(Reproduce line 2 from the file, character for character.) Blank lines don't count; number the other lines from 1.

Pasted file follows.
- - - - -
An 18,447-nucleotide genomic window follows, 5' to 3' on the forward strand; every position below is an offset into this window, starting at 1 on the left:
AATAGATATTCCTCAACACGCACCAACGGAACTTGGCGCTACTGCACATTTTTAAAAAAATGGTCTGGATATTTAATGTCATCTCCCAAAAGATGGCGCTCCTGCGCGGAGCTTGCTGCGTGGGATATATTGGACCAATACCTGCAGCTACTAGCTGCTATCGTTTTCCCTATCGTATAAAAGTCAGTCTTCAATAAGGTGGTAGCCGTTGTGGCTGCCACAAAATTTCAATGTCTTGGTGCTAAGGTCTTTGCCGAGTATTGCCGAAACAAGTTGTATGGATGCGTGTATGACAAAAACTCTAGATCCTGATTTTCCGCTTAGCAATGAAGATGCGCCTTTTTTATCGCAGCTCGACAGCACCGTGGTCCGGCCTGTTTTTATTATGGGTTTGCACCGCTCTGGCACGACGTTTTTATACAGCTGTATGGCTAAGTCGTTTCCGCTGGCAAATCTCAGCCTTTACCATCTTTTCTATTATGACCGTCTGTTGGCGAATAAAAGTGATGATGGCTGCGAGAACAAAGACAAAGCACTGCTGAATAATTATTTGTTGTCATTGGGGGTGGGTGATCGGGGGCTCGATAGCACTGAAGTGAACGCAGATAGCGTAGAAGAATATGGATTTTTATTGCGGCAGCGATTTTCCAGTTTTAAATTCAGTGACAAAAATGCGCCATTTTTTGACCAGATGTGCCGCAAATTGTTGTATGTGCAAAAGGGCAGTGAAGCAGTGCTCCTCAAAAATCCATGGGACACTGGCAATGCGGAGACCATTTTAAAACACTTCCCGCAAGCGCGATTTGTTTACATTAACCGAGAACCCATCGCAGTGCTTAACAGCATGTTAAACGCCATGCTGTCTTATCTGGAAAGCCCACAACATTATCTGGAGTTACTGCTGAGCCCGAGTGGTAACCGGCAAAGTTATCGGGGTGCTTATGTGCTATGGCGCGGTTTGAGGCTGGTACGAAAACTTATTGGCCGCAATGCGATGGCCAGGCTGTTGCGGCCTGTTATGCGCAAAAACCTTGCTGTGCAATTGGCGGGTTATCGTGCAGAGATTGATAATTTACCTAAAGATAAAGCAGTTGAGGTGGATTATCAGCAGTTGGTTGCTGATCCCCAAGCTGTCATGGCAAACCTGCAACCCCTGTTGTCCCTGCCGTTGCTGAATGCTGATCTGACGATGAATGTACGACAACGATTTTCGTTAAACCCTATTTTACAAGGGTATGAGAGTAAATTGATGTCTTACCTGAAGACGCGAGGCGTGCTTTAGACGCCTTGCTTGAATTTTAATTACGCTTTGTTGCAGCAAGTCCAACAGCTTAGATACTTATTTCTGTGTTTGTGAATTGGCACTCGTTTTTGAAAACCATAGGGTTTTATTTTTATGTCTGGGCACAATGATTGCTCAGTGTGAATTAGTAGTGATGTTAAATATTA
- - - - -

AATAGATATTCCTCAACACGCACCAACGGAACTTGGCGCTACTGCACATTTTTAAAAAAATGGTCTGGATATTTAATGTCATCTCCCAAAAGATGGCGCTCCTGCGCGGAGCTTGCTGCGTGGGATATATTGGACCAATACCTGCAGCTACTAGCTGCTATCGTTTTCCCTATCGTATAAAAGTCAGTCTTCAATAAGGTGGTAGCCGTTGTGGCTGCCACAAAATTTCAATGTCTTGGTGCTAAGGTCTTTGCCGAGTATTGCCGAAACAAGTTGTATGGATGCGTGTATGACAAAAACTCTAGATCCTGATTTTCCGCTTAGCAATGAAGATGCGCCTTTTTTATCGCAGCTCGACAGCACCGTGGTCCGGCCTGTTTTTATTATGGGTTTGCACCGCTCTGGCACGACGTTTTTATACAGCTGTATGGCTAAGTCGTTTCCGCTGGCAAATCTCAGCCTTTACCATCTTTTCTATTATGACCGTCTGTTGGCGAATAAAAGTGATGATGGCTGCGAGAACAAAGACAAAGCACTGCTGAATAATTATTTGTTGTCATTGGGGGTGGGTGATCGGGGGCTCGATAGCACTGAAGTGAACGCAGATAGCGTAGAAGAATATGGATTTTTATTGCGGCAGCGATTTTCCAGTTTTAAATTCAGTGACAAAAATGCGCCATTTTTTGACCAGATGTGCCGCAAATTGTTGTATGTGCAAAAGGGCAGTGAAGCAGTGCTCCTCAAAAATCCATGGGACACTGGCAATGCGGAGACCATTTTAAAACACTTCCCGCAAGCGCGATTTGTTTACATTAACCGAGAACCCATCGCAGTGCTTAACAGCATGTTAAACGCCATGCTGTCTTATCTGGAAAGCCCACAACATTATCTGGAGTTACTGCTGAGCCCGAGTGGTAACCGGCAAAGTTATCGGGGTGCTTATGTGCTATGGCGCGGTTTGAGGCTGGTACGAAAACTTATTGGCCGCAATGCGATGGCCAGGCTGTTGCGGCCTGTTATGCGCAAAAACCTTGCTGTGCAATTGGCGGGTTATCGTGCAGAGATTGATAATTTACCTAAAGATAAAGCAGTTGAGGTGGATTATCAGCAGTTGGTTGCTGATCCCCAAGCTGTCATGGCAAACCTGCAACCCCTGTTGTCCCTGCCGTTGCTGAATGCTGATCTGACGATGAATGTACGACAACGATTTTCGTTAAACCCTATTTTACAAGGGTATGAGAGTAAATTGATGTCTTACCTGAAGACGCGAGGCGTGCTTTAGACGCCTTGCTTGAATTTTAATTACGCTTTGTTGCAGCAAGTCCAACAGCTTAGATACTTATTTCTGTGTTTGTGAATTGGCACTCGTTTTTGAAAACCATAGGGTTTTATTTTTATGTCTGGGCACAATGATTGCTCAGTGTGAATTAGTAGTGATGTTAAATATTA